Illustration by Suzy X.

Illustration by Suzy X.

This summer, after dyeing my hair every color under the sun—including, but not limited to, pink, blue, purple, green, and an intense Day-Glo yellow—I got sick of it and shaved it all off. When I saw my new self in the mirror, I realized that this new look was no mere aesthetic tweak. It felt like psychic rebirth.

When I had technicolor hair, I was subjected to a fair amount of questions from strangers about it (usually of the “WHAT’D YA DO TO YOUR HAIR?” variety). A woman with a shaved head encounters a totally different sort of attention: New acquaintances often seem puzzled, and cashiers and bus drivers act noticeably shy with me now. I get a lot of extra space on even the most crowded sidewalks. After decades of silently cursing street harassers, I feel like I’ve been put into a no-catcall zone by my baldness. I finally had a look that was too strange to be immediately identified as “sexy.” (Perhaps it takes a beat for your basic chauvinist pig on the street to decide whether or not he should advertise the fact he is attracted to a baldie.)

Why aren’t more women bald? In every practical sense, it should be a classic summertime look! I spend less money on shampoo now, obviously, and I love not needing a hair dryer. My neck doesn’t sweat when it’s hot. But, of course, we have rules about this kind of thing. People might think a woman with no hair is weird, sick, unemployable, or even—gasp—a lesbian. Obviously, that’s stupid, and not only because some of the world’s most beautiful women are bald, or have been in the past. (A shortlist: Grace Jones, Lupita Nyong’o, Sinead O’Connor, Alek Wek, Erykah Badu, Solange, Megan Fox, Natalie Portman, and Demi Moore.) During the days that preceded my decision to shave, my personal deity was Amber Rose, a model and fashion designer with a signature buzzcut. She’s navigated a relationship with Kanye and a marriage to Wiz Khalifa, so I wasn’t worried when one friend told me that no man would find me attractive if I shaved my head. (All will be gratified to know that, on a personal level, this turned out to be completely false.)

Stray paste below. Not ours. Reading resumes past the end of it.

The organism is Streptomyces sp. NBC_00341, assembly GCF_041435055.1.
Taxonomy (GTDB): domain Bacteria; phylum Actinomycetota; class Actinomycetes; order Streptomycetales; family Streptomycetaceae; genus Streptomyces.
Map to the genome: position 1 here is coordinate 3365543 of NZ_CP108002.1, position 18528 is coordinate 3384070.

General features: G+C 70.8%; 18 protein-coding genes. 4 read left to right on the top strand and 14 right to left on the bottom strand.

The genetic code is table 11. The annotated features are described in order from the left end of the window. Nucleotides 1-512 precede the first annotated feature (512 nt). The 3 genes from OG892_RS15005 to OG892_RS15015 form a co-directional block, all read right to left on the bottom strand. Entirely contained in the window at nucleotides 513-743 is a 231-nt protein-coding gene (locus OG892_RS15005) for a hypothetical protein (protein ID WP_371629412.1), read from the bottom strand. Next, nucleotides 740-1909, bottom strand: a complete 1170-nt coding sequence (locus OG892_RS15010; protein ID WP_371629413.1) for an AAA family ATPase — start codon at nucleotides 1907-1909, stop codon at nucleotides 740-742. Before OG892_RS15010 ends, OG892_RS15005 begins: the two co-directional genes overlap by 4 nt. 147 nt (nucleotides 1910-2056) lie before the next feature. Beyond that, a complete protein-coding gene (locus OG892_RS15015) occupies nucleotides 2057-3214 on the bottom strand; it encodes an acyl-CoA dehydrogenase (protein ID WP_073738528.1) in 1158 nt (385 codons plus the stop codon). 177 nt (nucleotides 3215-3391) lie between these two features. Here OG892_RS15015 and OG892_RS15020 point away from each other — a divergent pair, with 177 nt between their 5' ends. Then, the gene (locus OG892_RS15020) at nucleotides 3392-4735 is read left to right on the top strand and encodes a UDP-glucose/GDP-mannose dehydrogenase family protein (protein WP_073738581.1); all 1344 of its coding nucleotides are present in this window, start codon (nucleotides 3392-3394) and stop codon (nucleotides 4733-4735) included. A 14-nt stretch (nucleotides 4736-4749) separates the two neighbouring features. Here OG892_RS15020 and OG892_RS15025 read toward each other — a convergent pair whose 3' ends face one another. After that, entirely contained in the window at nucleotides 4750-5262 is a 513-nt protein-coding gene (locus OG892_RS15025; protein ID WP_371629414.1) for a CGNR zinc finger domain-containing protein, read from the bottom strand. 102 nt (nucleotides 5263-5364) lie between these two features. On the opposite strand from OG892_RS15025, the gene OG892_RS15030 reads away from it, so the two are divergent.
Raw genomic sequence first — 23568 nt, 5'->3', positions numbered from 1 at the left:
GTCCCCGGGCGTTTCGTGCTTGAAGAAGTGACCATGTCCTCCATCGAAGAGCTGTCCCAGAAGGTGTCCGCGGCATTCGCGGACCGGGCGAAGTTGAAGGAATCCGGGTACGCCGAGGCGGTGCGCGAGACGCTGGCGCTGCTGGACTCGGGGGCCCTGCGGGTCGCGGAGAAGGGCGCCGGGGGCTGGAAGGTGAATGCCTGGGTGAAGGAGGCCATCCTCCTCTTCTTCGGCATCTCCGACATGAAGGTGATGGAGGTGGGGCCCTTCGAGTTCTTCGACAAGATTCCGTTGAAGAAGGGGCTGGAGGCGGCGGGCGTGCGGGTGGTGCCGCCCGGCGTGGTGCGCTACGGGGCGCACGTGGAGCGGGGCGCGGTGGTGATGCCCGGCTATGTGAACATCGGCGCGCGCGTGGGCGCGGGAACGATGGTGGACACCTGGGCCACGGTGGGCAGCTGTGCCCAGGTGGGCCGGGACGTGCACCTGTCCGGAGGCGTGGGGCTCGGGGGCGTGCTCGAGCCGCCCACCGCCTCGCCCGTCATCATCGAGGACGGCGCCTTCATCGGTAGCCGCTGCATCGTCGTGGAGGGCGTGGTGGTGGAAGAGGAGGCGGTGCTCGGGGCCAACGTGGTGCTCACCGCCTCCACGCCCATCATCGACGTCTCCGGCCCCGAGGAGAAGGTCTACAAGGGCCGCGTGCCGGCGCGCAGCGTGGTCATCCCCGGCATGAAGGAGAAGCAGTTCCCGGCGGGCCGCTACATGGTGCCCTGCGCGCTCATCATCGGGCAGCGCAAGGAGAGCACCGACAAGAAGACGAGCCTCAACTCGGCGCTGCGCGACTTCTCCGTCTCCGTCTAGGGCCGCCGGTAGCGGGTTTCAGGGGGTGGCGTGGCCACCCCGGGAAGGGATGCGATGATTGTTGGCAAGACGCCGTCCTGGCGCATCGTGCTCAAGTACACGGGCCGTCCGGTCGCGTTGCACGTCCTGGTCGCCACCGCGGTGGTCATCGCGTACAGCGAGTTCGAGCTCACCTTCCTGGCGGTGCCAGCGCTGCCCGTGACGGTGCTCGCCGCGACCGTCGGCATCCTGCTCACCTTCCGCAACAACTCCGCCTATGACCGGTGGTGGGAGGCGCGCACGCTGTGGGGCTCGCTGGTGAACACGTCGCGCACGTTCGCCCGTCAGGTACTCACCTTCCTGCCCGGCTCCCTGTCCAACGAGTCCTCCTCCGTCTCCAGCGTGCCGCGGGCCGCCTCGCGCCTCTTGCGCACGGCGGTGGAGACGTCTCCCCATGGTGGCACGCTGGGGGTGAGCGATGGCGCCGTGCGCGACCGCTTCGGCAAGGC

Clockwise from top left: Natalie Portman, Amber Rose, Alek Wek, Ève Salvail, Robin Tunney, Amber Rose.

Clockwise from top left: Natalie Portman, Amber Rose, Alek Wek, Ève Salvail, Robin Tunney, Amber Rose.

The laundry list of beauty norms presented to us by fashion mags, nosy strangers and the people in our lives who are “only looking out for our best interests” is not mandatory reading. And when you ball up that list and toss it into a nearby metaphoric garbage bin, an interesting thing happens—the people who ARE looking out for your best interests will get it. When Willow Smith shaved her head, prodding from the media about how her parents “allowed” their young daughter to lop it all off led Jada Pinkett Smith to make a statement on Facebook:

This is a world where women [and] girls are constantly reminded that they don’t belong to themselves; that their bodies are not their own, nor their power or self-determination. I made a promise to endow my little girl with the power to always know that her body, spirit and her mind are HER domain. Willow cut her hair because her beauty, her value, her worth is not measured by the length of her hair. It’s also a statement that claims that even little girls have the RIGHT to own themselves and should not be a slave to even their mother’s deepest insecurities, hopes and desires. Even little girls should not be a slave to the preconceived ideas of what a culture believes a little girl should be.

Jada makes an excellent point: Your personal style is of small import to anyone but yourself, and it’s never necessary to be easily digestible. As Rookie’s own Amy Rose once wisely counseled me, there’s nothing wrong with wanting attention. Attention can be a great thing, and there are all different ways to get it: becoming professionally successful, performing onstage, being in love, or having a baby, for example. Or shaving your head. Most of the time, we do these things because we just want to, and because they make our lives better.

Baldness has a certain power to it. It’s not just freedom from the tyranny of hair products, unexpected rain clouds, and basic men in the street, but a liberation from other people’s notions of “womanhood.” I won’t be bald forever—I can’t stick to a single country of residence, much less a hairstyle. But I’m convinced that I’ll hold on to the change that’s happened inside my head long after the one on the outside has grown out. ♦